Award-winning jazz and blues artist Cheryl Hodge
shares how she manages to thrive in the dark and light of today's music business. With a 2016 release (Living Off the Grid
) and a persistent attitude, Hodge continues to navigate the sometimes choppy waters of a music career on her own terms. Just nominated for another Hollywood Music in Media Award for her single from Living Off the Grid
, "Senegal," Hodge keeps chasing her particular muse with satisfying results. All About Jazz:
In this dynamic world of music, how do you flow with the changes? Please give us your tips on how to flourish in the business of jazz. Cheryl Hodge:
For a jazz musician, the rewards come every time you're on the bandstandevery time you jam. Great players like guitarists John Stowell or Mike Stern will tell you they play the same for four people as they do for 4,000 people. The thrill is what you are discovering together when you play, and in turning the audience on to that one special moment in timethe moment of true art, when you know that song will never be played exactly the same way again. It's like a snowflake in timea perfect creationalways different, and always (hopefully) coming from a pure place.
As far as coping with the incongruity in audience sizes, and the unpredictable money situations that arise, I supplement by teaching and mentoring. You've got to survive, so you can keep doing what you love. I've seen great players who had day jobs that were even non-music related, like selling insurance, real estate, and so on.
Also, hang with your friends; play as much as you can, or just get together and play cuts while over dinner. Some famous musicians have been weathering some pretty tough times lately. Jazz is a labor of love. We've got to be there for each other. AAJ:
Yes, I agree. Musicians can be mutually supportive, and not competitive. Having a big ego doesn't cut it with your peers, either. We are all in the same musical boat. In your opinion, how important is gigging on a regular basis? CH:
This is up to the individual. Some people get their needs met solely through the "studio hang." There are some successful musicians who have given up on the live situations, finding it to be non-rewarding. There's the hassle of parking and hauling equipment. You've got to be good in social skills, as wellthat's a given. Be nice to the club owners. Be respectful to your bandmates, manager, agent, and so forth. You've got to keep practicing all the time to be good in a live setting. So many just find this all too much; they'd rather do studio work for the sake of creating pure art.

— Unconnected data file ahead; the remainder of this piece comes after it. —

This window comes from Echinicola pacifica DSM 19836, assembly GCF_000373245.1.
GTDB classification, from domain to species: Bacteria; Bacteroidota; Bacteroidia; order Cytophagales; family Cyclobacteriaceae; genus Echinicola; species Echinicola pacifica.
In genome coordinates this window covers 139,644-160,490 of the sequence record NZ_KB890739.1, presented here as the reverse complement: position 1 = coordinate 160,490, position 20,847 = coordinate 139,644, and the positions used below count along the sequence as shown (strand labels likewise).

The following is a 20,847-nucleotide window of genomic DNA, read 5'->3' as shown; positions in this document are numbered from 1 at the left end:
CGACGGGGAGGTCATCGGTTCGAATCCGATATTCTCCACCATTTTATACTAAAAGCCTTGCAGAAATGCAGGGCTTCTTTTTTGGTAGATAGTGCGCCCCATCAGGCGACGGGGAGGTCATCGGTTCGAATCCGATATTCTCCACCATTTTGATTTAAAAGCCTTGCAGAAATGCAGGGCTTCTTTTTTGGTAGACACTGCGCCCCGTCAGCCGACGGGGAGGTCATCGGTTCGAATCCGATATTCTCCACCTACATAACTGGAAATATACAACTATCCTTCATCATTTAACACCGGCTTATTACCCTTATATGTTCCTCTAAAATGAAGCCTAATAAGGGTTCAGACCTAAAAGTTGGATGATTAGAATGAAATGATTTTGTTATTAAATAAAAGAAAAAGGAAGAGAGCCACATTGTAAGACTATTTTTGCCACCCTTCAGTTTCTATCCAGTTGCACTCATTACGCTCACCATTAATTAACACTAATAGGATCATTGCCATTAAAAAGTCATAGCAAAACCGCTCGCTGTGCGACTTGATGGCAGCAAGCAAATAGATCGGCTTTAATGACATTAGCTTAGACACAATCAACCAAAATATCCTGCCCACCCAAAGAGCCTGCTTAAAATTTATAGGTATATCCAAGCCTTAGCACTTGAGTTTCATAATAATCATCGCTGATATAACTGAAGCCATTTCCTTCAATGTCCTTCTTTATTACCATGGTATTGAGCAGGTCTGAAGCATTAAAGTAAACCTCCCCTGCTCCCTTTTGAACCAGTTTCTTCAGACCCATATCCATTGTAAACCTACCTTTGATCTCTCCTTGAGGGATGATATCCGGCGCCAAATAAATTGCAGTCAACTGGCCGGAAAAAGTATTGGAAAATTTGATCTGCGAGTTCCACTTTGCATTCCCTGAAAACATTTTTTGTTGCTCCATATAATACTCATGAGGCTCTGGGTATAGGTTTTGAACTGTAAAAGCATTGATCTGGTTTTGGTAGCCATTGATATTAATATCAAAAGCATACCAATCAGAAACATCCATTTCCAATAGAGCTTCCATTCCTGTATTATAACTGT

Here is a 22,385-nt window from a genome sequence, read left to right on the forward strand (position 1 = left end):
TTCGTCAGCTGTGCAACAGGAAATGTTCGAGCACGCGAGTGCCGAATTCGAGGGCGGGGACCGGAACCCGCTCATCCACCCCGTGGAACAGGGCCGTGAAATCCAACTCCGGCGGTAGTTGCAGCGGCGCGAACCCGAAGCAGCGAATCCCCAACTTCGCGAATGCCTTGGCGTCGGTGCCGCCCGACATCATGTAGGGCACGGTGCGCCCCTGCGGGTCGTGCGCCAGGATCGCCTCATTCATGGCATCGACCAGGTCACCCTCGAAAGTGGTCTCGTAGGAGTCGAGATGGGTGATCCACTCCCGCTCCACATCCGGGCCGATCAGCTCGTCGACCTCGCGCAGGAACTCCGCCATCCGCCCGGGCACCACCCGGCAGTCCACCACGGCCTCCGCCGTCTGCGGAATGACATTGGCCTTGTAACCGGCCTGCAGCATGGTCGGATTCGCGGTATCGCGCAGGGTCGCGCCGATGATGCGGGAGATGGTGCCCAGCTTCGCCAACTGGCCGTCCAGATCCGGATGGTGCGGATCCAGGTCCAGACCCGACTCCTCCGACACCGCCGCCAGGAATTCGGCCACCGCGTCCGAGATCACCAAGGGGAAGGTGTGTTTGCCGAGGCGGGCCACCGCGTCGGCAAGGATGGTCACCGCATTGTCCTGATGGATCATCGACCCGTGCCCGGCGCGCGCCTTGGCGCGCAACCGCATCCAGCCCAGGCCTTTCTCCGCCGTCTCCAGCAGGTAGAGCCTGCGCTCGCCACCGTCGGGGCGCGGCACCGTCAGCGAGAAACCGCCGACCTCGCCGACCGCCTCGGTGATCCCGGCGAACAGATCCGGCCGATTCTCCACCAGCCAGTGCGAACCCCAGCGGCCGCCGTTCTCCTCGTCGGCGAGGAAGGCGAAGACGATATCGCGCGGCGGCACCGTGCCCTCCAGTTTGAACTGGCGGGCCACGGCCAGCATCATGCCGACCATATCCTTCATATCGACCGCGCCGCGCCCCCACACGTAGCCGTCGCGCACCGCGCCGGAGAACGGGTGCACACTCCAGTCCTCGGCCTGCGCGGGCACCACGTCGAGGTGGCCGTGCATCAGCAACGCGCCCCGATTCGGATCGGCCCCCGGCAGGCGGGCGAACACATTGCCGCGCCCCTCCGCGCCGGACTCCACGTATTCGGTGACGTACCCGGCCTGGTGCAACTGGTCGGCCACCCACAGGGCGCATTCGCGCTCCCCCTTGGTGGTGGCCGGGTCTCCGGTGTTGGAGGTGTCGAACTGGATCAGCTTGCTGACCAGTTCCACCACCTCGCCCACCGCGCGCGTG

However, I'm a singer/songwriter, and that's an area of communication. This is a critical factor for me; I've got to play in front of an audience at least once a week, just to keep my music alive in my heart, and in the audience's minds. I need to feel in touch with everyone, and hopefully, they with me. Also, a word to the wise, about performing versus only recording. You're going to sell a lot more albums if you are out there doing it. I sell way more at gigs than online. Always have your signing pen handy, business cards, or download cards. AAJ:
Yes, getting out there performing can spread the word about your music in a way that nothing else can. Please tell us how and why you decided to record your new album, Living Off the Grid. CH:
That's a loaded question. After producing and recording on endless albums I felt like I was ready to pack it inmaybe retire to Costa Rica or something. Then my friends all laughed at me, telling me that the whole idea of leaving music was ludicrous, because Music would never leave me. In the end I had to admit they were correct. I had been cooking up a new concept album all along, in the back of my mind. The album is called Living Off the Grid (Adventures on an Imperiled Planet)
and combines my jazz background with other elements that sneak through in my singing and writing (blues, rock, pop, soul; all those elements are present in this new album.)